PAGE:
Through the years, Liz Blackwell has managed to blend a career as a defense attorney in high-stakes, high-profile litigation with work that also advances social justice.
She said that while practicing for Big Law firms doesn’t necessarily align with the social-justice issues she’s interested in, “it certainly has given me the skill set and opportunities to be engaged in those areas.”
Blackwell practices within Bryan Cave Leighton Paisner’s commercial litigation and product liability groups. She primarily defends agricultural, food and consumer-product manufacturers.
As part of her pro bono advocacy, she represents survivors of domestic violence through legal Advocates for Abused Women, a program of the Crime Victim Advocacy Center in St. Louis. She also is president of the board of trustees for the ACLU of Missouri.
Blackwell took a meandering path to law school. She studied English as an undergraduate because she enjoyed writing and literature. An interest in theology — tied to her growing up as a Southern Baptist — led her next to Harvard University, where she earned a master’s in theological studies.
In her last year, however, she found her friends with doctorate degrees were struggling to find work. Meanwhile, she said she had a growing interest in the intersection between law and religion and decided to study law at Vanderbilt University, where she graduated in 1998.
Out of law school, she worked for Shook, Hardy & Bacon in Kansas City, where she found her interest in product-liability work.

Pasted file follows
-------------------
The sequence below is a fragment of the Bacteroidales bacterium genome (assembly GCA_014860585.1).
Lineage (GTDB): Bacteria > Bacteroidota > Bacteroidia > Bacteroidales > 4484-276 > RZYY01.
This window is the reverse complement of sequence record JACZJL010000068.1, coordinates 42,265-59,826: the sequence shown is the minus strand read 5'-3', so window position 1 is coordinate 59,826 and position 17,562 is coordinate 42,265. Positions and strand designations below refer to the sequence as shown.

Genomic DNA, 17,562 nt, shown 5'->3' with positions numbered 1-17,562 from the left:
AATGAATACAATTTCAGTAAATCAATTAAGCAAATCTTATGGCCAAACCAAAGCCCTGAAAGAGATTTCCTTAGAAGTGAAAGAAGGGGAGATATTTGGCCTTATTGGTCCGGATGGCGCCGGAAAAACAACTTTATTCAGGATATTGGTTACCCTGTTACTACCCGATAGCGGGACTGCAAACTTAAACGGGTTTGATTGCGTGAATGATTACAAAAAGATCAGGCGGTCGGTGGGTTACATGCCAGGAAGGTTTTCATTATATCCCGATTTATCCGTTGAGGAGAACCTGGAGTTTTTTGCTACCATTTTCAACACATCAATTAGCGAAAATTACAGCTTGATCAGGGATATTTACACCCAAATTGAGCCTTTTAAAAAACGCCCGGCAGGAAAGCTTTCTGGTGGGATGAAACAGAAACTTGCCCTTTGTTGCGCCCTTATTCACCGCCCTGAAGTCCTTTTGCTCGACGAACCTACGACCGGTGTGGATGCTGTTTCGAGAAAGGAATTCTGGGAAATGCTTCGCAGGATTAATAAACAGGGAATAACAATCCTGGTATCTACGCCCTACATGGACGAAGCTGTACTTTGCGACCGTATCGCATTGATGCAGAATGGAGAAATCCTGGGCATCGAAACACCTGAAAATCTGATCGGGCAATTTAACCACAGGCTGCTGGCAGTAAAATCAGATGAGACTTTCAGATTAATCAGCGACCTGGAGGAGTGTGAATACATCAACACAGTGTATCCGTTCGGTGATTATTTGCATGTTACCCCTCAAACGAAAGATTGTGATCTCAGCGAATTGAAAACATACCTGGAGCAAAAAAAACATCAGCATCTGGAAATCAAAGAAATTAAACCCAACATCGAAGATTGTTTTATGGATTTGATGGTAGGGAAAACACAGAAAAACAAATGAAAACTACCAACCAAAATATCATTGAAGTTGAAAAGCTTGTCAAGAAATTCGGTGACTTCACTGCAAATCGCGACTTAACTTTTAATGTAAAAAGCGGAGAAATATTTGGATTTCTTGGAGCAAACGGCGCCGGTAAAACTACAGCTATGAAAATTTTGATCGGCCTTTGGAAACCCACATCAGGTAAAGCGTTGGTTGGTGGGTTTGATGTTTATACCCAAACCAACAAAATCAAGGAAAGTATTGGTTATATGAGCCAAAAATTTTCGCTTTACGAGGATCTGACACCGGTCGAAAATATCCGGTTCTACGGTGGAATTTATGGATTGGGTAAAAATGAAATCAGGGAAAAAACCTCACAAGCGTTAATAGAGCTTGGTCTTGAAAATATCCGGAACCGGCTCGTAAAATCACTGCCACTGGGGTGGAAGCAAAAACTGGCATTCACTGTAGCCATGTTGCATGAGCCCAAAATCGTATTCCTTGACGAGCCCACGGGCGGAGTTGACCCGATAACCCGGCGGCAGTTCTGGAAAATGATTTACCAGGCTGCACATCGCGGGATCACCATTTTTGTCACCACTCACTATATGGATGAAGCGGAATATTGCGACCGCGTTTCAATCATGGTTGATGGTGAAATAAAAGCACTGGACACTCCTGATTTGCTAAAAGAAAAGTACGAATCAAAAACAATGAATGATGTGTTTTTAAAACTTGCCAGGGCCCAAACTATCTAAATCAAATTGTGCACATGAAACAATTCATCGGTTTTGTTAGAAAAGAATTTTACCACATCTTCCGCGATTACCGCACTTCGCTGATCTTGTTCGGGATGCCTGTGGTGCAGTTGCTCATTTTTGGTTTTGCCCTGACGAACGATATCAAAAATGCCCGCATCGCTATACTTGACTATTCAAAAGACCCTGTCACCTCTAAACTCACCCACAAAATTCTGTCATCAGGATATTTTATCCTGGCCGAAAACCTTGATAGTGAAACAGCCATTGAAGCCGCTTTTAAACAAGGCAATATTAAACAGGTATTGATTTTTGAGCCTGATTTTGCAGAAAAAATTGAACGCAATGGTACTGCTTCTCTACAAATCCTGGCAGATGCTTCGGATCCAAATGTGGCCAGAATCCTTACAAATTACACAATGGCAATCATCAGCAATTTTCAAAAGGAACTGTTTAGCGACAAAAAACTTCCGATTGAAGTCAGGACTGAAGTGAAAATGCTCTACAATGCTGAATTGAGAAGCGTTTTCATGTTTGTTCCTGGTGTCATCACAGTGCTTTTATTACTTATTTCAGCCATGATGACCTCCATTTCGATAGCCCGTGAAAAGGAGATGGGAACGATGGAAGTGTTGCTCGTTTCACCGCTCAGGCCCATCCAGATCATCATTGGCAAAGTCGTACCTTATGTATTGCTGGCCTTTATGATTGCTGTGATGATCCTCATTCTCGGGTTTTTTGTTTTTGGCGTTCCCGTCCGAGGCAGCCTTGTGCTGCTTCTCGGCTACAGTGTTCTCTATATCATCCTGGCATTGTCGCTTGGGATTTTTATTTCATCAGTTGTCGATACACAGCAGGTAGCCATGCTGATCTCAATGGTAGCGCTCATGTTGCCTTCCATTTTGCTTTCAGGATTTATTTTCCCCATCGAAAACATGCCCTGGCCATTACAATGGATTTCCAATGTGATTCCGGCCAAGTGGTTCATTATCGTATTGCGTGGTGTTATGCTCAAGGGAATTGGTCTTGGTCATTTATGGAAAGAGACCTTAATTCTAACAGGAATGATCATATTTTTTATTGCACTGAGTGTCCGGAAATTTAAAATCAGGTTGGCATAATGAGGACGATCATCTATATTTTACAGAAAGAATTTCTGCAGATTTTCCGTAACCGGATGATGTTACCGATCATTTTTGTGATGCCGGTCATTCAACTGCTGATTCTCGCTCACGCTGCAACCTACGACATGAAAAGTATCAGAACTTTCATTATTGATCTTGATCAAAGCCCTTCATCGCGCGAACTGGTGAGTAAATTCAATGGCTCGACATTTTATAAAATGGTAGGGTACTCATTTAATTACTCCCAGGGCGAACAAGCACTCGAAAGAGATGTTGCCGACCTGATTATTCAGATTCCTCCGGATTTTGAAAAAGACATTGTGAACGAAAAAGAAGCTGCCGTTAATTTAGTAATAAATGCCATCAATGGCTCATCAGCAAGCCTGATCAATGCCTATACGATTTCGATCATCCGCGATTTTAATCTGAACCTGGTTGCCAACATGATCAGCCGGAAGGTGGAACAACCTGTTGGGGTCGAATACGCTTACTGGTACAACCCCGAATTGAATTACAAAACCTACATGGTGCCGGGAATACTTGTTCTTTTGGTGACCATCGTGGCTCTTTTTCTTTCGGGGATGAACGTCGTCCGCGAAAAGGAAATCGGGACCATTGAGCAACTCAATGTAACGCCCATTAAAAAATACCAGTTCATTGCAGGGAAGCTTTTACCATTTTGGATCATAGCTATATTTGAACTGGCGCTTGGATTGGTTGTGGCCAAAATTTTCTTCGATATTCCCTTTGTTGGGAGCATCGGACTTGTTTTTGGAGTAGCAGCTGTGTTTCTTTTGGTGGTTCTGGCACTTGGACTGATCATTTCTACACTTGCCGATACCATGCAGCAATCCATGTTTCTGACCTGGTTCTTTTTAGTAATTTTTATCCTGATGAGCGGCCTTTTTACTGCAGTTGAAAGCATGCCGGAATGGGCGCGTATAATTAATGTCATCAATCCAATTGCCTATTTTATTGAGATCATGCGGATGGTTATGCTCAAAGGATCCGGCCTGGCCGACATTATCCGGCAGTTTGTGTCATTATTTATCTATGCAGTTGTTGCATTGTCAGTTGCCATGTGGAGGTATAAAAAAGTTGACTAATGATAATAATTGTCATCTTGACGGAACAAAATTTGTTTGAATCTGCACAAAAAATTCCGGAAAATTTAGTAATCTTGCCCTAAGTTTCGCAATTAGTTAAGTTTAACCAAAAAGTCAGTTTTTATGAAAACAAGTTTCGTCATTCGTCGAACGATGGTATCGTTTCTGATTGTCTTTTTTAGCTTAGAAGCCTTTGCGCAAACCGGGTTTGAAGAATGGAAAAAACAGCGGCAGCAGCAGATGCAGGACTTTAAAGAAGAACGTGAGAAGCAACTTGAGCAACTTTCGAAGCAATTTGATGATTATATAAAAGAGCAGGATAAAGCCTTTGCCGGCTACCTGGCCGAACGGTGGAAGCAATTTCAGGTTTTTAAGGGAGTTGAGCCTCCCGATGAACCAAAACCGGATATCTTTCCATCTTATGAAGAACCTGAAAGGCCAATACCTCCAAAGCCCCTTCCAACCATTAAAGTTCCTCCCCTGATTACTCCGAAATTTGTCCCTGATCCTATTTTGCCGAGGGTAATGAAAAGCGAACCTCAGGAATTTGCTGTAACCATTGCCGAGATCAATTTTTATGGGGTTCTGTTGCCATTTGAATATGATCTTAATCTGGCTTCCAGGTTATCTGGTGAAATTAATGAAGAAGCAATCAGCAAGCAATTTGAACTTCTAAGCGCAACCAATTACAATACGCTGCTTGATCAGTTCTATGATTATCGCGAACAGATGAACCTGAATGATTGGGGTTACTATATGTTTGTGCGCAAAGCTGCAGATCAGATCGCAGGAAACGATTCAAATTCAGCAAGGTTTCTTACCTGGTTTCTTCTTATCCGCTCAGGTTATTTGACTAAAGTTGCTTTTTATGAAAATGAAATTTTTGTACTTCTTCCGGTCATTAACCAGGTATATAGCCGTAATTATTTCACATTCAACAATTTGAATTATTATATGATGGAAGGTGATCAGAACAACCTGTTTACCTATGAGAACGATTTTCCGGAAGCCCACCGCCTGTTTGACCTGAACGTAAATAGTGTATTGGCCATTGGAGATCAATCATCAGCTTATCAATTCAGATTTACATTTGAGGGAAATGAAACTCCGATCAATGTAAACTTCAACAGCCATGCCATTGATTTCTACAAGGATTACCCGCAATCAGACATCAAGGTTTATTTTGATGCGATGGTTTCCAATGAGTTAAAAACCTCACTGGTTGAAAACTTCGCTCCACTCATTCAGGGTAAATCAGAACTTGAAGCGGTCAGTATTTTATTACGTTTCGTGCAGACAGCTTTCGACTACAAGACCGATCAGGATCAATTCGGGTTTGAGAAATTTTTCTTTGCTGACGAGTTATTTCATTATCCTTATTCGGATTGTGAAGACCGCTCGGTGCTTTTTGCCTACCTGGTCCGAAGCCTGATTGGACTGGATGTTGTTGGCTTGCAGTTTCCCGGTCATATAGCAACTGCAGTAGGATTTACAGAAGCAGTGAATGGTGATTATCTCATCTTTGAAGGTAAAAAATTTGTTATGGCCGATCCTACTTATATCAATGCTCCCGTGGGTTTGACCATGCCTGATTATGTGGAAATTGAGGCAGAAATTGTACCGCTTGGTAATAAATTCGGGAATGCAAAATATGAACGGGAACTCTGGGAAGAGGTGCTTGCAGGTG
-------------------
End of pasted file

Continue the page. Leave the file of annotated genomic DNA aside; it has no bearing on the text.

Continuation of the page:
“It turns out the people in products litigation at Shook were to me the most engaging and interesting people, and they were working on cases that were front-page news,” she said. “It seemed like fascinating work with a group of people who were fascinating and fun.”
Blackwell said she loved the work and her clients, so it was natural to stay in the same practice area.
“There’s a lot of diversity in terms of what the products are, what the claims are, and you get to work with a lot of talented people,” she said. “I work with some of the best litigators in the nation.”
She stayed in Kansas City for a year before heading east again, working for firms in Washington, D.C. and Philadelphia.
After returning to Missouri to be closer to her parents, she joined Thompson Coburn, where she worked for nearly 14 years. She joined her current firm in 2018.
Blackwell said one of the cases of which she is most proud has been partnering with the ACLU to successfully challenge a school’s decision to filter internet access, which blocked pro-LGBTQ content while allowing students to see anti-LGTBQ and discriminatory content.
She said it’s important for her to give back to LGBTQ causes and to be visible as a gay attorney because she knows what it’s like to grow up in a community and a time in which it was harder to be out as an LGBTQ person.
“You don’t see a lot of people who are openly gay,” she said, noting her rural roots in Salem. “It has been important to me to try to be visible so that kids who are in areas where they don’t have role models or can’t see a visible community . . . can see people just like them.”